Connecticut Medicaid Benefits
We are CT Medicaid Specialists, and we help people who have questions about medicaid eligibility in Connecticut. Medicaid, or Connecticut Title 19 may be a real option for you or a loved one struggling with a debilitating health condition. Millions of American children, adults, and seniors suffer from chronic illness and disability. Long-term care services are an important component in the rehabilitation process. Many seniors are surprised to find that this type of care is not covered under Medicare. Actually, Medicaid is the primary payer across the nation for long-term care services. Medicaid allows for the coverage of these services through several vehicles and over a continuum of settings, ranging from institutional care to community based long-term services and supports. Health Insurance and Medicare pay the bills for acute medical needs, not daily maintenance. Medigap addresses co-payments and deductibles under Medicare, but not the costs incurred from assistance with dressing, bathing, eating, personal care, toilet duties and other routine, daily activities. These activities describe Long Term Care (or Long Term Services and Supports). If you have not been able to prepare early on with a long term care insurance policy and you do not have the resources to pay the $400 per day average expense for care in a nursing facility, Title 19 may be your only recourse. Are you looking for help paying for Long Term Care for yourself or a disabled loved one? Connecticut Medicaid, or Title 19, may be your only option.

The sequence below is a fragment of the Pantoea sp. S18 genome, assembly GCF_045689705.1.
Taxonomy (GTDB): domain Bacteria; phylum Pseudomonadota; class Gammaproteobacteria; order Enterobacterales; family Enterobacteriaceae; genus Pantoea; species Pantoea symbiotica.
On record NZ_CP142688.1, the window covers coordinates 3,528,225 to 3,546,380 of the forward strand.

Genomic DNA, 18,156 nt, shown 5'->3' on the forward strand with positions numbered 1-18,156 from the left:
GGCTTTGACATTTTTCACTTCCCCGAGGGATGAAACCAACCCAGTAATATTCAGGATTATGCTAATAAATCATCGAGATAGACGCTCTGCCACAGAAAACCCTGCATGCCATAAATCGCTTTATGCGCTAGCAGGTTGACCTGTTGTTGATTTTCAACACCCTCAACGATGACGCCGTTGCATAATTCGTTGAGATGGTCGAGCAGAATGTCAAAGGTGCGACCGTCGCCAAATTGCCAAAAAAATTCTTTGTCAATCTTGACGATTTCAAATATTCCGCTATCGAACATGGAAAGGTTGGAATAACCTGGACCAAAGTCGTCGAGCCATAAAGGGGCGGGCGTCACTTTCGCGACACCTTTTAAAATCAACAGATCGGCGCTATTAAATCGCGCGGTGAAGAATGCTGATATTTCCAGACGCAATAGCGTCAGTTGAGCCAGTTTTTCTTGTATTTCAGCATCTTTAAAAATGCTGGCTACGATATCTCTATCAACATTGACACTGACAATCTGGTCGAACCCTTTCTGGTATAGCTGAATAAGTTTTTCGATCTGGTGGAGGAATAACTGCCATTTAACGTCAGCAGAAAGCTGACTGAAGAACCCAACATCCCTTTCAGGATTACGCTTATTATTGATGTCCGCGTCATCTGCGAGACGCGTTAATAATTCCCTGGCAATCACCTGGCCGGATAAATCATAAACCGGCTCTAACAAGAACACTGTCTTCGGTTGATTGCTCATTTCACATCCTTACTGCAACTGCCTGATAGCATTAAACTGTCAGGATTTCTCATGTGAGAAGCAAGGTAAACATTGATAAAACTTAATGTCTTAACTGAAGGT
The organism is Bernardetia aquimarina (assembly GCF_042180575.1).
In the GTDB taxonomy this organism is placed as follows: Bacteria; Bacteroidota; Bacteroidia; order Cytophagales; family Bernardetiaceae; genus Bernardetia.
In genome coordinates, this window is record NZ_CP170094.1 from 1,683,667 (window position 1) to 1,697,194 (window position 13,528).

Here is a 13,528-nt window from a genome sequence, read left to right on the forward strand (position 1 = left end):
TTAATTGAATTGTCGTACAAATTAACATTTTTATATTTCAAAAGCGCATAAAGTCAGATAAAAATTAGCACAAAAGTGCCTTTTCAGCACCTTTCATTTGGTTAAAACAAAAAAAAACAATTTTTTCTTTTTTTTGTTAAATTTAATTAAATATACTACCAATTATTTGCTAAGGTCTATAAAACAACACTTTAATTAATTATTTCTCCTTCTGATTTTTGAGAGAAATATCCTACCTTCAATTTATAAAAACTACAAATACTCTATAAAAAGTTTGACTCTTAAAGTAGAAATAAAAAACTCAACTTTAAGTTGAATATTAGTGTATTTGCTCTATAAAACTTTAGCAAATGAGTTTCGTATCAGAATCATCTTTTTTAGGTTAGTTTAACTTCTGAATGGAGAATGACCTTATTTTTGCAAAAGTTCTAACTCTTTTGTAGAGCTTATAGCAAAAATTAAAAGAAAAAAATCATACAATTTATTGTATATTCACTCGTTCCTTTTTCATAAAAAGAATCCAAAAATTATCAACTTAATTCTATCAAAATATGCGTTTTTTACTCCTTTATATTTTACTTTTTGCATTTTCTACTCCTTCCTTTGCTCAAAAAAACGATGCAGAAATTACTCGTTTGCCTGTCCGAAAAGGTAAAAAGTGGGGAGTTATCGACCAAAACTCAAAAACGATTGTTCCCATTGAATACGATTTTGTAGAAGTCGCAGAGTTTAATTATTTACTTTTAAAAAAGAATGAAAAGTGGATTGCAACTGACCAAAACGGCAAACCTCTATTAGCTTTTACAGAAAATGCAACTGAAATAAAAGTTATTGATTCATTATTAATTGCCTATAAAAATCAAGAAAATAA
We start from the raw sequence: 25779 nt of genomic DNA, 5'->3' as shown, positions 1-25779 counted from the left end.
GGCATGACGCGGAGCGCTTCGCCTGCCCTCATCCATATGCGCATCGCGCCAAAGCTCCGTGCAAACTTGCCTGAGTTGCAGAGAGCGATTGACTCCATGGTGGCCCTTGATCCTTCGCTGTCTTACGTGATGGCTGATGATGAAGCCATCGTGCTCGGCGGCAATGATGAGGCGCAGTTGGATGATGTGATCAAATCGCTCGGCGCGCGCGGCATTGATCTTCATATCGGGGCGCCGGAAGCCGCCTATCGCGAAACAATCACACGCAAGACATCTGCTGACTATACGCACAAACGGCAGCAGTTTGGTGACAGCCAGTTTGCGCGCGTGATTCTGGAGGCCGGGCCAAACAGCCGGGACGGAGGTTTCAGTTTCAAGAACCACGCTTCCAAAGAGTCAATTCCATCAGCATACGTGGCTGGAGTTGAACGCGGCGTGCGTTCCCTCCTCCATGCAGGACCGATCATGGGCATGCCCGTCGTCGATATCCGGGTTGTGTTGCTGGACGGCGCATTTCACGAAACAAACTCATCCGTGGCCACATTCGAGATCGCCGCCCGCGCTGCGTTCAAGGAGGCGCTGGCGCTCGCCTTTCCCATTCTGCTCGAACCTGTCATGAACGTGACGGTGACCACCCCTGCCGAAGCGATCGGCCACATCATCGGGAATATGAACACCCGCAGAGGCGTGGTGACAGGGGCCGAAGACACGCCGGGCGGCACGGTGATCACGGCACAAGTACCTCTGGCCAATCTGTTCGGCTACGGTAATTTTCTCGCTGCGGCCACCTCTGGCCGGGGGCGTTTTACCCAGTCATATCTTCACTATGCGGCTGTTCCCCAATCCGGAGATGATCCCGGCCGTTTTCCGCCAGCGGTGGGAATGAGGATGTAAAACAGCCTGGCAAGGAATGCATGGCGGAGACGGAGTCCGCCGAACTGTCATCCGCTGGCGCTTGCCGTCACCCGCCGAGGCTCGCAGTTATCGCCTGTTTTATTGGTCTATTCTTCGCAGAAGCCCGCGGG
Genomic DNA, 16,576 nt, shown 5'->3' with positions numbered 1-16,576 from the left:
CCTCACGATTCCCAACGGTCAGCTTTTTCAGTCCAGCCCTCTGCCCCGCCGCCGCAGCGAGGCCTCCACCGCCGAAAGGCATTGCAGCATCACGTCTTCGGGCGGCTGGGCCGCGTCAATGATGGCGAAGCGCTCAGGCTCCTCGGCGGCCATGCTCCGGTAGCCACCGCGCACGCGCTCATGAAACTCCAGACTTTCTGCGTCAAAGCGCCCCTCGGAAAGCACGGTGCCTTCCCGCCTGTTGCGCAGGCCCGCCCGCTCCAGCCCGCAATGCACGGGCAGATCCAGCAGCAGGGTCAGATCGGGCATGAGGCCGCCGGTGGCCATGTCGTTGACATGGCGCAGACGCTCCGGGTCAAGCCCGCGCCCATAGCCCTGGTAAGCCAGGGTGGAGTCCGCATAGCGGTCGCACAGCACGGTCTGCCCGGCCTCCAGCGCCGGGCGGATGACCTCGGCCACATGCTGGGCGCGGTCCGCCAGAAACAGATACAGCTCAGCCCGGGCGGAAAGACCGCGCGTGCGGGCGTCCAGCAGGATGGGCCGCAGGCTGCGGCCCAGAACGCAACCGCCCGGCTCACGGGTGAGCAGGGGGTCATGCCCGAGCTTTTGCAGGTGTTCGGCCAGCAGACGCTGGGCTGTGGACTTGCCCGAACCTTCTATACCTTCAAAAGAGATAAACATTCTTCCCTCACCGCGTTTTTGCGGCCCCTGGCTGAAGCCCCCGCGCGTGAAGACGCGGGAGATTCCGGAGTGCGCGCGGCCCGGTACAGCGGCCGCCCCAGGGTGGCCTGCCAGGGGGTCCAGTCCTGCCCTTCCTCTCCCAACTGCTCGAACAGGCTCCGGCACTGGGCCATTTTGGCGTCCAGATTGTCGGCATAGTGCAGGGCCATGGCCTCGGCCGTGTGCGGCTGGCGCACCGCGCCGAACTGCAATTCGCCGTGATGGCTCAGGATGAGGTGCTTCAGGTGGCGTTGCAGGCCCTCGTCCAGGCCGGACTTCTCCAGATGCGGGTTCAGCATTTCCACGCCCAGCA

The Medicaid application process can be confusing, and we are here to help. Do you qualify for Connecticut Medicaid Benefits? To be eligible for Title 19 (Medicaid), you must meet certain physical and financial requirements. There are special eligibility criteria for persons needing long term care. First, you must be a citizen of the United States OR an eligible non-citizen and a resident of Connecticut. You must tell the State of CT about all assets, either owned solely by you or owned jointly with someone else. Assets include, but are not limited to, bank accounts, certificates of deposit, stocks and bonds, cash surrender value of life insurance policies, and non-home property. Non-home property is excluded for as long as the individual is making a bona fide effort to sell the property. Your home is not counted as an asset while you own and live in it as your primary residence. Income limits are strict; those who have too much income can still get Medicaid by deducting medical bills from their excess income (this is called "spend-down").
Medicaid pays for medical care for people who do not have enough money to pay their medical bills. Nursing home care is only one type of care paid by Medicaid. If you qualify, Medicaid will pay for your nursing home care and most of your costs while you are in a nursing home, including doctor visits, a shared room, hospital care, medicine, meals, tests, treatments, and equipment your doctor says you need. CT Medicaid Specialists are intimately familiar with the Connecticut Medicaid application process. Our counselors will assist you in collecting 60 months of financial statements, determine the extent of your assets, determine expenses that can be deducted during the spend down, and more. Families of Medicaid applicants and attorneys have found CT Medicaid Specialists to be efficient and helpful in making the Medicaid application process easier and to ensure applications are filed correctly. Our staff can advise on current Medicaid requirements and restrictions and will work directly with the family and client to ensure the process is as easy as possible. Call 860-490-6772 today.